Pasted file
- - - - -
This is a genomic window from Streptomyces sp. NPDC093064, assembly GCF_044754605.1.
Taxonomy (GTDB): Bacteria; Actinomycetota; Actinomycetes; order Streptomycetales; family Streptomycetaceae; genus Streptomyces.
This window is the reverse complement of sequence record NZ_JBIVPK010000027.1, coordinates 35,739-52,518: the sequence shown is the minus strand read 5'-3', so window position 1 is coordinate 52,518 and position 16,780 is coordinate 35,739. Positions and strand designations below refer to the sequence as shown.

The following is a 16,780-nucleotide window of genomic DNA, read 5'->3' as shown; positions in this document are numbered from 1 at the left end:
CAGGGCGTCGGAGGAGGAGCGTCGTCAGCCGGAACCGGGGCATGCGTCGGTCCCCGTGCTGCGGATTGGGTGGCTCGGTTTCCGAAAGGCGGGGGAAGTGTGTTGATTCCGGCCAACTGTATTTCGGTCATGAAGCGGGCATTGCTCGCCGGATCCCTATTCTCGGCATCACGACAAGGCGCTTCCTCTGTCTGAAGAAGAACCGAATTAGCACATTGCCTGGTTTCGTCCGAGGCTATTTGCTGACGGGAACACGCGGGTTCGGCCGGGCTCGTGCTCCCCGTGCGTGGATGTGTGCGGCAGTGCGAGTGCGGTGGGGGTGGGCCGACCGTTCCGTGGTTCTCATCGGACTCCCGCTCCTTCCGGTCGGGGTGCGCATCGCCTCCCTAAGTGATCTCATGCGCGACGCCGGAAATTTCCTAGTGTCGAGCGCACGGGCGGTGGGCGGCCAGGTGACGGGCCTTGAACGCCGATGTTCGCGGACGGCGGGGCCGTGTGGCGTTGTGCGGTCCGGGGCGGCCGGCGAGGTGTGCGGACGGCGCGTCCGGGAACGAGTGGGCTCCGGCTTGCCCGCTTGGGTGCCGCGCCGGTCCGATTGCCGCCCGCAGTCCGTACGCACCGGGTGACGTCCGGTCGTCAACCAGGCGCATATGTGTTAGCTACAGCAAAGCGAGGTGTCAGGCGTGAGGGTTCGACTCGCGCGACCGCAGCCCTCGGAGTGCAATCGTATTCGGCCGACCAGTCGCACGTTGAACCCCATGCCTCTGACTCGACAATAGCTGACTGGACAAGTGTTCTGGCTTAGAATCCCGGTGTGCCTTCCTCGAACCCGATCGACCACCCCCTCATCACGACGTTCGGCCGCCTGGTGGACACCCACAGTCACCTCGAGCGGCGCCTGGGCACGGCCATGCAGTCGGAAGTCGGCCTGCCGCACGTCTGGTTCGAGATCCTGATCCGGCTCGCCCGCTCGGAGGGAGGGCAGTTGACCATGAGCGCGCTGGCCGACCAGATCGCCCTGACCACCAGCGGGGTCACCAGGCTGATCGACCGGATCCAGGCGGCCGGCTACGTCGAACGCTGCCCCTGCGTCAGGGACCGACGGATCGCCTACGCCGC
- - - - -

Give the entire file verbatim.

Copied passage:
This is a genomic window from Streptomyces sp. NPDC093064, assembly GCF_044754605.1.
Taxonomy (GTDB): Bacteria; Actinomycetota; Actinomycetes; order Streptomycetales; family Streptomycetaceae; genus Streptomyces.
This window is the reverse complement of sequence record NZ_JBIVPK010000027.1, coordinates 35,739-52,518: the sequence shown is the minus strand read 5'-3', so window position 1 is coordinate 52,518 and position 16,780 is coordinate 35,739. Positions and strand designations below refer to the sequence as shown.

The following is a 16,780-nucleotide window of genomic DNA, read 5'->3' as shown; positions in this document are numbered from 1 at the left end:
CAGGGCGTCGGAGGAGGAGCGTCGTCAGCCGGAACCGGGGCATGCGTCGGTCCCCGTGCTGCGGATTGGGTGGCTCGGTTTCCGAAAGGCGGGGGAAGTGTGTTGATTCCGGCCAACTGTATTTCGGTCATGAAGCGGGCATTGCTCGCCGGATCCCTATTCTCGGCATCACGACAAGGCGCTTCCTCTGTCTGAAGAAGAACCGAATTAGCACATTGCCTGGTTTCGTCCGAGGCTATTTGCTGACGGGAACACGCGGGTTCGGCCGGGCTCGTGCTCCCCGTGCGTGGATGTGTGCGGCAGTGCGAGTGCGGTGGGGGTGGGCCGACCGTTCCGTGGTTCTCATCGGACTCCCGCTCCTTCCGGTCGGGGTGCGCATCGCCTCCCTAAGTGATCTCATGCGCGACGCCGGAAATTTCCTAGTGTCGAGCGCACGGGCGGTGGGCGGCCAGGTGACGGGCCTTGAACGCCGATGTTCGCGGACGGCGGGGCCGTGTGGCGTTGTGCGGTCCGGGGCGGCCGGCGAGGTGTGCGGACGGCGCGTCCGGGAACGAGTGGGCTCCGGCTTGCCCGCTTGGGTGCCGCGCCGGTCCGATTGCCGCCCGCAGTCCGTACGCACCGGGTGACGTCCGGTCGTCAACCAGGCGCATATGTGTTAGCTACAGCAAAGCGAGGTGTCAGGCGTGAGGGTTCGACTCGCGCGACCGCAGCCCTCGGAGTGCAATCGTATTCGGCCGACCAGTCGCACGTTGAACCCCATGCCTCTGACTCGACAATAGCTGACTGGACAAGTGTTCTGGCTTAGAATCCCGGTGTGCCTTCCTCGAACCCGATCGACCACCCCCTCATCACGACGTTCGGCCGCCTGGTGGACACCCACAGTCACCTCGAGCGGCGCCTGGGCACGGCCATGCAGTCGGAAGTCGGCCTGCCGCACGTCTGGTTCGAGATCCTGATCCGGCTCGCCCGCTCGGAGGGAGGGCAGTTGACCATGAGCGCGCTGGCCGACCAGATCGCCCTGACCACCAGCGGGGTCACCAGGCTGATCGACCGGATCCAGGCGGCCGGCTACGTCGAACGCTGCCCCTGCGTCAGGGACCGACGGATCGCCTACGCCGC